We went through Temuka, which looked like a very pleasant place and had lunch by the beach in Timaru, where I may even have have had forty-winks in the sun! Our destination for the day was a great little community campsite near the main road. The manager was quite character and the facilities, though old (think stepping back to the 70s), were spotless…
The site was right next to a railway line and when we were setting our tent up we heard a train go past. At midnight, when it was all quiet, the next train came through and we awoke to its roar and the ground shaking under us. Having been startled out of our sleep it was actually quite frightening and it took me a few seconds to figure out what was going on, by which time my heart was doing about 150bpm! Needless to say it took me a while to get back to sleep!
I did have one driver-related incident on the route today when a guy rolled down his window and said that we should be using the pavement ‘or we’d cause an accident’. I refrained from telling him that he shouldn’t roll down his window to shout at a cyclist as he was obviously distracted and ‘was likely to cause an accident’! We’ve also noticed lots of glass at the side of the road, so we’re expecting a few punctures, but other than that, New Zealand appears to be quite clean.
Already we are seeing differences from Australia and this one in particular hit us today, although it’s obviously an issue here too or they wouldn’t have the sign….
Thursday 9 January 2020 – St Andrews to Hampden – 103km
It was cold enough to see our breath when we got up this morning, which is the first time that’s happened for a long time. Apparently whilst Australia is having its hottest year ever, New Zealand’s summer is resembling one we might get back in the U.K. Even the locals are saying that the weather this year is crap!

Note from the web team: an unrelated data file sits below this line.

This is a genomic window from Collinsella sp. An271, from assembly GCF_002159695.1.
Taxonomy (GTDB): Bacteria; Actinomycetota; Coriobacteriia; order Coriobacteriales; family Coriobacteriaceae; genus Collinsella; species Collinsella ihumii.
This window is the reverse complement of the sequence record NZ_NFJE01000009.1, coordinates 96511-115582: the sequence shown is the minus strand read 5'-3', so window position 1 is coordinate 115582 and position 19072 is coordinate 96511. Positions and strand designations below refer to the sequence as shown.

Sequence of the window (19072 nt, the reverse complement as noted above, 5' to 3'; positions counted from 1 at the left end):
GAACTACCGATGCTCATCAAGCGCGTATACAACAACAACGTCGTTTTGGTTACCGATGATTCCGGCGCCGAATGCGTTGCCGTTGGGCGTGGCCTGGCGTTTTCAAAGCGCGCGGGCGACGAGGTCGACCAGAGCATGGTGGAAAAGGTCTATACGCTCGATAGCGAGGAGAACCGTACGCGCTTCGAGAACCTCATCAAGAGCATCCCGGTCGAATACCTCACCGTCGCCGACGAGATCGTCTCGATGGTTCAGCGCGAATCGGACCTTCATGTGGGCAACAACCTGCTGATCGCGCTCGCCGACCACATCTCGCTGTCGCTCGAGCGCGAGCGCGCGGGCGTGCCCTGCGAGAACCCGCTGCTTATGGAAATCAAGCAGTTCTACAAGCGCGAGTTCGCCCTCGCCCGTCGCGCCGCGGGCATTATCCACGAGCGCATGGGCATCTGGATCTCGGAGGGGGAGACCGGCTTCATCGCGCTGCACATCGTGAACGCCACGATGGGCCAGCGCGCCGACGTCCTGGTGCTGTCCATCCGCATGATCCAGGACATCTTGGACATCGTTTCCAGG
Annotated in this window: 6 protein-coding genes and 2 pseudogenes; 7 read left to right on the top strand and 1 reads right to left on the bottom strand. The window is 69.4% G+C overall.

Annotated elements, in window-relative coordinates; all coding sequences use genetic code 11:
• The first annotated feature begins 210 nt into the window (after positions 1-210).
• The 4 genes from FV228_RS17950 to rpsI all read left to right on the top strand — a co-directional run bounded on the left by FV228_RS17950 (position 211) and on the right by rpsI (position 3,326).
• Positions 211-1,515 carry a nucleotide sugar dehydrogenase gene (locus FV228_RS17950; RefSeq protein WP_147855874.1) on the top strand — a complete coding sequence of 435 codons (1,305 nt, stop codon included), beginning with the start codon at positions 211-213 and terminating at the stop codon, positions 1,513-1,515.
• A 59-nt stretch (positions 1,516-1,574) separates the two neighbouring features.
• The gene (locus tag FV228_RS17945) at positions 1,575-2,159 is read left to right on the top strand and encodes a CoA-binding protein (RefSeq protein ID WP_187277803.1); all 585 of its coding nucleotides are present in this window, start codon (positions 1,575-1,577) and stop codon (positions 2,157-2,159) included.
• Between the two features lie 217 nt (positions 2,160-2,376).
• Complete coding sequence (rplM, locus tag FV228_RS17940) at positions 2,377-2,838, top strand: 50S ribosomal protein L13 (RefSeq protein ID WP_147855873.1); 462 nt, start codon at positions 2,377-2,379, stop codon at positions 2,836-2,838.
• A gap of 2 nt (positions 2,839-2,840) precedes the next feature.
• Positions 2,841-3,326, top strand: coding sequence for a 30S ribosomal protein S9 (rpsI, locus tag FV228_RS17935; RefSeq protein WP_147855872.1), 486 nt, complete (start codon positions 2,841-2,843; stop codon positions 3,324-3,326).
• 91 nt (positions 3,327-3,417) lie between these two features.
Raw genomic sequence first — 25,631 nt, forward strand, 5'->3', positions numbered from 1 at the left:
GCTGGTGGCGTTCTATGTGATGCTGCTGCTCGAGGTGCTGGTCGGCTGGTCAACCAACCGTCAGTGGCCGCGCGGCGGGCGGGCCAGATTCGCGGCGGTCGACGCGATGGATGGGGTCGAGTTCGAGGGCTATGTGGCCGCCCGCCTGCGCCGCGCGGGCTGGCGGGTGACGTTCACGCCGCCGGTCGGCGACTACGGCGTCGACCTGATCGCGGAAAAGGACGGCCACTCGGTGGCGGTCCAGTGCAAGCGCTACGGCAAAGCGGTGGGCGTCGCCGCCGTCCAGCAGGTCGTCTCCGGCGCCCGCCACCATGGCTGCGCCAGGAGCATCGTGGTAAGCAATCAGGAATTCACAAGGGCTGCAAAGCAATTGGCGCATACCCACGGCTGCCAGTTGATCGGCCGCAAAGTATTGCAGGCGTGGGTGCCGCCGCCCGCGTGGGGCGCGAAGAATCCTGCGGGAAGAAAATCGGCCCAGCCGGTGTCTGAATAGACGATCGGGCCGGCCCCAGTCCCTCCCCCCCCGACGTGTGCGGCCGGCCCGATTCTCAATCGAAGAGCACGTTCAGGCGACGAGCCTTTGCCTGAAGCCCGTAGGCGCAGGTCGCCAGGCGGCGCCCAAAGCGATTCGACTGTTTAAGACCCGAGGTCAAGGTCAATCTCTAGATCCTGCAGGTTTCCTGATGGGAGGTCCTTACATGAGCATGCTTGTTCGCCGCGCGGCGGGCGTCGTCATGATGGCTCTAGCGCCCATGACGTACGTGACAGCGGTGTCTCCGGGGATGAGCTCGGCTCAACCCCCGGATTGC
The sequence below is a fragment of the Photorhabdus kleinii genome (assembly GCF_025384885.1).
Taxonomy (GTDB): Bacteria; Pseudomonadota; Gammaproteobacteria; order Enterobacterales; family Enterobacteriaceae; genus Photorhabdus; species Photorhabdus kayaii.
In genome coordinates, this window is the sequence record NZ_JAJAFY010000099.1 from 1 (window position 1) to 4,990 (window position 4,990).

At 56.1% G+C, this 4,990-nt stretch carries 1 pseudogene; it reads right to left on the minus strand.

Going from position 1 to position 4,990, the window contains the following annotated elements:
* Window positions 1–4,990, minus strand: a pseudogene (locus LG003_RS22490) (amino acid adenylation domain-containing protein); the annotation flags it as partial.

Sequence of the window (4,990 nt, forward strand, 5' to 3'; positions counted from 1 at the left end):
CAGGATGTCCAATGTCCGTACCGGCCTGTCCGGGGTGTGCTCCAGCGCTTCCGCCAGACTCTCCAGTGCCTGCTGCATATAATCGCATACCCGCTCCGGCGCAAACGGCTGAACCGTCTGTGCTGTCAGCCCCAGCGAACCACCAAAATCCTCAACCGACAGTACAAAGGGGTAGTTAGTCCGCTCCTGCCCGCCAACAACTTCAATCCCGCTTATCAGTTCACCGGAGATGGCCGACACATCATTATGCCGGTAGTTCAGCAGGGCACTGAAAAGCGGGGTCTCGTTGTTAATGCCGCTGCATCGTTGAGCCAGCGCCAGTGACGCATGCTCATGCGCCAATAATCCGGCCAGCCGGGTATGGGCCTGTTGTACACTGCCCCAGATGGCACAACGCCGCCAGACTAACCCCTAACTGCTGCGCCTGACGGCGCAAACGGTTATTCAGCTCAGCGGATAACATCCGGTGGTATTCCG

Though it was a lovely clear day when we set out, the headwind was back so the cycling was pretty tough and by the time the headwind was dying down a bit we were into hills. The hills to our right were much clearer than yesterday, so we got a good look at them and started to feel excited that we’ll be going that way soon.
The cycling remained tricky with the traffic, but it was definitely quieter, especially in the morning – it would appear that the New Zealander’s are relatively late risers. We passed the 45th parallel – the point at which we were equidistant from the equator and the South Pole…
When we got to Omarau it was time for our lunch. We did a bit of research and found that the ‘thing to see’ in Omarau was Harbour Street, which is the longest, unbroken and intact Victorian street in New Zealand…
Although it’s pleasant enough we think that they have made a tourist attraction out of not very much!
There was a short, but very steep hill to get out of Omarau, which definitely got our hearts pumping and from then on it was undulating all the way to Hampden where we stayed at a campsite right on the coast.
Once we’d had a shower and dinner we decided to walk along the beach to look at the Moeraki Rocks, which we’d originally planned to see on Friday on the way to Dunedin. These are large and rather bizarre boulders that are clustered on the beach. I don’t know if I understood exactly how they were formed, but they ended up in the low cliffs on this beach. The sea then erodes the crumbly rock from around them and they fall out onto the beach where they sink into the sand. Basically it looks like a giant has dropped a big bag of marbles on the beach…
We hadn’t expected very much, but actually they are pretty special and we’re glad we made the effort to go and see them.
Friday 10 January 2020 Hampden to Dunedin – 89km
There was a short, but very very steep hill for us to climb to get from the campsite up to the main road, after which our day proceeded much the same as the previous ones. Initially the road stayed quite close to the coast and we had some lovely views of the sea and beaches…